The politics of Scapegoating or “Scapegoating, Treyvon Martin and Seeds Falling” // The message I gave on March 25, 2012 (John 12:20-33)
_Headlines of a Scapegoat
There are a lot of things happening that have caught my attention in the news recently:
One of the recent news pieces that has captured us all had a headline that read: US Army Sergeant Kills 16 In Afghan Villages (Link). “U.S. officials said the shooter, identified as an Army staff sergeant, acted alone, leaving his base in southern Afghanistan and opening fire on sleeping families in two villages.”
Alabama followed Arizona’s lead by passing a law last year aimed at making everyday life difficult for the state’s estimated 120,000 illegal immigrants. The Alabama law, known as H.B. 56, allowed local police to check the immigration status of people stopped for other crimes, required public school officials to collect data on the number of illegal immigrants enrolling, and forbade illegal immigrants from entering into private contracts or conducting any business with the state (There was a recent This American Life episode on the unintended consequences this is having in AL).
Detroit Free Press headline read: Unhappy public not sure who to blame for high gas
We’re all very familiar with the Sandra Fluke contraception hearing and Rush Limbaugh’s demeaning and hurtful comments.
OneGeorgeFox is a group of LGBTQ students who have recently written a letter to George Fox asking to not be discriminated against any longer. They want to be allowed to have an open conversation about homosexuality on the campus of George Fox, and want discrimination ended. This has created a stir in local churches and is (hopefully) prompting healthy discussions around these things. Right alongside this the new headline runs – Ex-Student Convicted In Rutgers Spying Case: ‘I’m Very Sorry About Tyler (Clementi)’ (Link).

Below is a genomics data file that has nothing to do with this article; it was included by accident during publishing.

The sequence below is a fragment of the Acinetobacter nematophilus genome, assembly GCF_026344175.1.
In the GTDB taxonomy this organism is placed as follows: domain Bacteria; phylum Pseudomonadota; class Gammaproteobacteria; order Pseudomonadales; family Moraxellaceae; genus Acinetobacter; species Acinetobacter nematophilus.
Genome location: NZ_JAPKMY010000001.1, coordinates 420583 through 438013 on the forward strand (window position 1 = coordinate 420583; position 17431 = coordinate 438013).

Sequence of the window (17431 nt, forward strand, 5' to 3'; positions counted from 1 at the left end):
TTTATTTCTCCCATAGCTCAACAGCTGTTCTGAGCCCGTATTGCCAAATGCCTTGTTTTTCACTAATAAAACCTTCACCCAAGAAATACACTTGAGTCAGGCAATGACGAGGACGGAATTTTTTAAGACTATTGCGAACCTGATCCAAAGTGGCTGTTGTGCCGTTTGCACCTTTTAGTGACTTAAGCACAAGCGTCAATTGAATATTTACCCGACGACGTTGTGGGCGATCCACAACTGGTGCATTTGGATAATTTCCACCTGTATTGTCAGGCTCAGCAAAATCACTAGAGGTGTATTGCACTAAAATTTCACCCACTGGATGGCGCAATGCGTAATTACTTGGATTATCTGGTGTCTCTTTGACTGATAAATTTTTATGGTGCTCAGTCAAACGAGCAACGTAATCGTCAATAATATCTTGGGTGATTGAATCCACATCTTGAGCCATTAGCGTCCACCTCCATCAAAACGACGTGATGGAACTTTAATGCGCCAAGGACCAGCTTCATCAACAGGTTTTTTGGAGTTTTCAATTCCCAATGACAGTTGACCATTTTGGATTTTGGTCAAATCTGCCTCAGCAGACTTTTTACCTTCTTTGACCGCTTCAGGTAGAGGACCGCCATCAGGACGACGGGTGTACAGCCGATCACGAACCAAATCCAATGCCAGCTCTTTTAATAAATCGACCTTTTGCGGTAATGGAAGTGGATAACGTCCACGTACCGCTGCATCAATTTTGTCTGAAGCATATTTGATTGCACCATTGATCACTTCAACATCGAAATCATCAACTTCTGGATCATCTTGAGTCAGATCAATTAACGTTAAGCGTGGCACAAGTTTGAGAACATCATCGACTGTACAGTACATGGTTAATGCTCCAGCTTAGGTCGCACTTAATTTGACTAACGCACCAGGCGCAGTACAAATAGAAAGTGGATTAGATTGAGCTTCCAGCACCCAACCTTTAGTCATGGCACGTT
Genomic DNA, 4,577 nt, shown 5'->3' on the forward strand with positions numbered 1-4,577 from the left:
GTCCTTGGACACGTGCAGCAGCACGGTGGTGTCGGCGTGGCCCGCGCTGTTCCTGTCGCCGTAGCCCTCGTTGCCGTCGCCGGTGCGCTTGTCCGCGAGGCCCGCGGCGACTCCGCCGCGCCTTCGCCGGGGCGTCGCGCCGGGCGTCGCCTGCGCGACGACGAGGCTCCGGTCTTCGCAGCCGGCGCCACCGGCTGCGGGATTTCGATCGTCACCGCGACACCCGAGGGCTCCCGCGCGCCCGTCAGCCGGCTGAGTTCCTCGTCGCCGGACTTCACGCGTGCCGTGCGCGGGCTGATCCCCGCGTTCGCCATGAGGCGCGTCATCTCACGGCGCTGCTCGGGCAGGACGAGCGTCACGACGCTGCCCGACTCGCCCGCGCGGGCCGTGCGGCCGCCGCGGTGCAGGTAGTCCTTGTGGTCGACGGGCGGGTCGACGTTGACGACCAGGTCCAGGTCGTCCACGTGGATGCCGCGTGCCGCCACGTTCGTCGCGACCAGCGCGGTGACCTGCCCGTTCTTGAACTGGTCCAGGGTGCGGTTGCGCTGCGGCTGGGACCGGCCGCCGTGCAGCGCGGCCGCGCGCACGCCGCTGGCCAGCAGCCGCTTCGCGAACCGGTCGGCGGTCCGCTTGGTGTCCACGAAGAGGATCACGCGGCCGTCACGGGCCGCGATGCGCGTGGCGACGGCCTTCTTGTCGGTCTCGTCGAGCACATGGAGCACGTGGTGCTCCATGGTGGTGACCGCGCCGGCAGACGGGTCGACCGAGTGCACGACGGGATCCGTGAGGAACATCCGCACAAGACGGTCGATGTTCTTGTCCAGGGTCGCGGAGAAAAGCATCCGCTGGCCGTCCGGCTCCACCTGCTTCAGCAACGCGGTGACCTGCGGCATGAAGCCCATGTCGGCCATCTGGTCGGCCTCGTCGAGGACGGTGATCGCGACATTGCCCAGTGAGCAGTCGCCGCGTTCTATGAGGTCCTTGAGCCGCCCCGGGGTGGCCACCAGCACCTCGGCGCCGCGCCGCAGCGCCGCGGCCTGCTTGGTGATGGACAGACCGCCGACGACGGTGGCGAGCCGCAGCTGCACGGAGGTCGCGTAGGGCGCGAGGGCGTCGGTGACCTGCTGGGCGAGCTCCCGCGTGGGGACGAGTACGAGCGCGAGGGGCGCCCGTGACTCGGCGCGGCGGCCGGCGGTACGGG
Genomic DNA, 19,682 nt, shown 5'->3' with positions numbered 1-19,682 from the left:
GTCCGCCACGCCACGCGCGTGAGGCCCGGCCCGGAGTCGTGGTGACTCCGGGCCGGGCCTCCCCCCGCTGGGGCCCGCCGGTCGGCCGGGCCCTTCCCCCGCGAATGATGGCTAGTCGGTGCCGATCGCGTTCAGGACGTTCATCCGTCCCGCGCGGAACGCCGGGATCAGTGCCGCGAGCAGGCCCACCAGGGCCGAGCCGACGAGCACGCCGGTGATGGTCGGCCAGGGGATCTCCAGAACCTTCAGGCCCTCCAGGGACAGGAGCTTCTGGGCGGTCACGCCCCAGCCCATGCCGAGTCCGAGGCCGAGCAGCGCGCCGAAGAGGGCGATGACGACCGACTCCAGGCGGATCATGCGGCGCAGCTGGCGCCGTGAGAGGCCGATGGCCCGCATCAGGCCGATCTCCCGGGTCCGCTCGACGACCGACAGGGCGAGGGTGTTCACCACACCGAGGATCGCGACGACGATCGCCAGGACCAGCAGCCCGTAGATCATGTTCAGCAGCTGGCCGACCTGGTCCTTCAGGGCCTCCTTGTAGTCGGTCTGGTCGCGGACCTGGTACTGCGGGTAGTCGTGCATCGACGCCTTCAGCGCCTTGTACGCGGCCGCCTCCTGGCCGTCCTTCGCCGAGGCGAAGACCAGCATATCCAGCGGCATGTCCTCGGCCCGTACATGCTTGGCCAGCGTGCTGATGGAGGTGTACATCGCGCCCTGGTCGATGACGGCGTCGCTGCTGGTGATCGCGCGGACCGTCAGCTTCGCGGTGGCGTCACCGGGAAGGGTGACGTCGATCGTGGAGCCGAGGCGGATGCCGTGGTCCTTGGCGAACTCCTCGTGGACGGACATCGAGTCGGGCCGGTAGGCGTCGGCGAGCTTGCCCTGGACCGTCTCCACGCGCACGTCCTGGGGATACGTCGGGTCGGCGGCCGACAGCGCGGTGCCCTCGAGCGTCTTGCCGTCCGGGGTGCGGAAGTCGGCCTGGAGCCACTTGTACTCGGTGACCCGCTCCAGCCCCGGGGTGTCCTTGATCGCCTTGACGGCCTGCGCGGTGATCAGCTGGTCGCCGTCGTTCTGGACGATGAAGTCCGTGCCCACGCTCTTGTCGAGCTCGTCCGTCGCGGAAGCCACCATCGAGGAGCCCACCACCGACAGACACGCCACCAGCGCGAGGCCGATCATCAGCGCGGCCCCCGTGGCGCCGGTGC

And Most strikingly, and heartbreakingly was the murder of Treyvon Martin, a 17 yr-old African-American who was shot in the chest while walking home from a convenience store. He was killed by a man who was on neighborhood watch. Treyvon was armed only with skittles and a can of iced tea (Link).
What do we notice about all of these things? Each of these recent news stories share a common thread and a modern tendency, and that tendency is to find a scapegoat for our problems. Our subject today is “the politics of scapegoating” and how to address it.